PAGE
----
Merrimack Sophomore Honored at Mass General Hospital Storybook Ball

Maegan Taylor ’26 has been receiving medical care from MGH professionals since high school.
Photo of Kendra Becker, Laurie Manzo, Maegan Taylor and Dr. Kathryn Brigham at the 2023 Mass General Hospital Storybook Ball.
Maegan Taylor (center right) poses with her team at this year's Mass General Hospital Storybook Ball. From left are Kendra Becker, psychologist and director of translational research at MGH’s Eating Disorders Clinical and Research Program; Laurie Manzo, senior clinical nutritionist for MGH’s Adolescent and Young Adult Medicine division; and Dr. Kathryn Brigham, MGH-AYAM medical and educational director.

Leading up to this year’s Mass General Hospital Storybook Ball, Maegan Taylor ’26 said she was a bit anxious about being the guest of honor. In the end, however, it was just another place for her to thrive.

Taylor was honored at the gala, held at the Omni Boston Hotel in the Seaport, for her resilience and dedication while seeking treatment from MGH’s Adolescent and Young Adult Medicine division. Since high school, she has worked with a team of MGH doctors and professionals to help manage atypical anorexia nervosa.

Taylor said she attended the event with her mother and friend Emma Gabriel ’26, a fellow Warrior who she’s known since kindergarten.

“I don’t like lots of attention sometimes, but…(the gala) wasn’t too overwhelming,” she said. “I had a lot of people coming up to me, which I thought I wouldn’t have liked, but it wasn’t stressful or anything.”

Taylor’s strength has been apparent even at a young age. Her father passed away when she was eight and her mother was diagnosed with muscular dystrophy when Taylor was 20. As an only child, Taylor served as her mother’s part-time caregiver.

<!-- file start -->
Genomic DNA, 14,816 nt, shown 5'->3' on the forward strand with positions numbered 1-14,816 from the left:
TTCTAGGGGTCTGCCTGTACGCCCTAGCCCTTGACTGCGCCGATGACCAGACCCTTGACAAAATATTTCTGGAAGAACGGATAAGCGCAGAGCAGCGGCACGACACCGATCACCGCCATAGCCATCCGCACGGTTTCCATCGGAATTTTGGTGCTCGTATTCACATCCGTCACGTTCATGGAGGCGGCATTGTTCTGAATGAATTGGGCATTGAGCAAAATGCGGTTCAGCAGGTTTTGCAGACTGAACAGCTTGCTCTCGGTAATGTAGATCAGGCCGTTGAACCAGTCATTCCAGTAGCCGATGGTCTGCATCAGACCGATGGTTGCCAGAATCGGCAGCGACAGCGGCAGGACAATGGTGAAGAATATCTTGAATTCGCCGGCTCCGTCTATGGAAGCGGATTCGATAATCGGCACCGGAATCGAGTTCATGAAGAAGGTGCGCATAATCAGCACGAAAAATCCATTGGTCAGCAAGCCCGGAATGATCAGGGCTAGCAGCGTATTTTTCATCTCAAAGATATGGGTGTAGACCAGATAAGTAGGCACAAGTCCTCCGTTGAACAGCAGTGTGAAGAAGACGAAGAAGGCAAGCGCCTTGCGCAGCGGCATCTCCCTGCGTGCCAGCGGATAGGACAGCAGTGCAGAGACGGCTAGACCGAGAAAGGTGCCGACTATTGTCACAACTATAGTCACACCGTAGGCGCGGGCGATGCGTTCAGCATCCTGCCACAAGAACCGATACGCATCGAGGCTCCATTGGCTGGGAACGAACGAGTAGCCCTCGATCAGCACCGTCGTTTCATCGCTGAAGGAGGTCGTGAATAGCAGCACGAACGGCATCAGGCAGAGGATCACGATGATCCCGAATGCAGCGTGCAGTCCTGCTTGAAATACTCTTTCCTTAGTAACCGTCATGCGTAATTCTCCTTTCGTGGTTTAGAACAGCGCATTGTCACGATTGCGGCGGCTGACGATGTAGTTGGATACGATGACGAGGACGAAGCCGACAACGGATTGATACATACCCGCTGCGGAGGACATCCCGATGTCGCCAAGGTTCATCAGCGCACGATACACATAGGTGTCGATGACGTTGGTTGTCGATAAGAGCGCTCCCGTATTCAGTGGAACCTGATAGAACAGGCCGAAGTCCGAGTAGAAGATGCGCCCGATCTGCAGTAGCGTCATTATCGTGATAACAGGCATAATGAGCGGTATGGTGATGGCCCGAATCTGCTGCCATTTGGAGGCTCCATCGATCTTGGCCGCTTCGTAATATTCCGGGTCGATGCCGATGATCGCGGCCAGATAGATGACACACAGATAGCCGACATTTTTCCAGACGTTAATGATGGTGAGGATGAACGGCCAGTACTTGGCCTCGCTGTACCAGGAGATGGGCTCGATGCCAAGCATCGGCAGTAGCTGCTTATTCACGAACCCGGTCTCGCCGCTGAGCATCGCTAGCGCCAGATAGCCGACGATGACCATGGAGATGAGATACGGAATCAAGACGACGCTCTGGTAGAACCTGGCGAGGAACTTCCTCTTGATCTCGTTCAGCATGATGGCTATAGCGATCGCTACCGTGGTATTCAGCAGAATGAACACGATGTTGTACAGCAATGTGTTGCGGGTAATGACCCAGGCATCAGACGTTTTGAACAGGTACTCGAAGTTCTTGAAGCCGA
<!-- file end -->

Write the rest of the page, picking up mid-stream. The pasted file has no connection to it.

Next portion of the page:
The pressures of everyday life began to spill over in high school. After a period of dramatic weight loss, she began meeting with MGH health professionals. Her team consisted of Dr. Kathryn Brigham, AYAM medical and educational director; Laurie Manzo, senior clinical nutritionist; and Kendra Becker, psychologist and director of translational research at MGH’s Eating Disorders Clinical and Research Program.

“They’re really nice,” she said. “They all work together so I don’t have to worry about saying something over and over again. It’s not scary to go to them.”

Taylor continued to meet with her team even after turning 18, and they assisted her with the transition to Merrimack College.

“She’s doing a really nice job of prioritizing her own health,” said Manzo. “I think Maegen is in a place that I couldn’t be happier for her.”

Someday, Taylor hopes to help others the way MGH helped her.

“I’m in the social work three-plus-two program, so it’s three years in human development and services then right into the grad program,” she explained. “I really like all my classes here — there are a lot of things I get to do and I’m really excited for grad school.”

Each iteration of MGH’s Storybook Ball is themed around a children’s book – this year’s was the “Frog and Toad” series by Arnold Lobel. Activities included carnival booths with prizes, a performance by Andrew Marshall of the TV show, “The Voice,” and an auction. The night helped raise $1.9 million for MGH’s adolescent health physicians and researchers.

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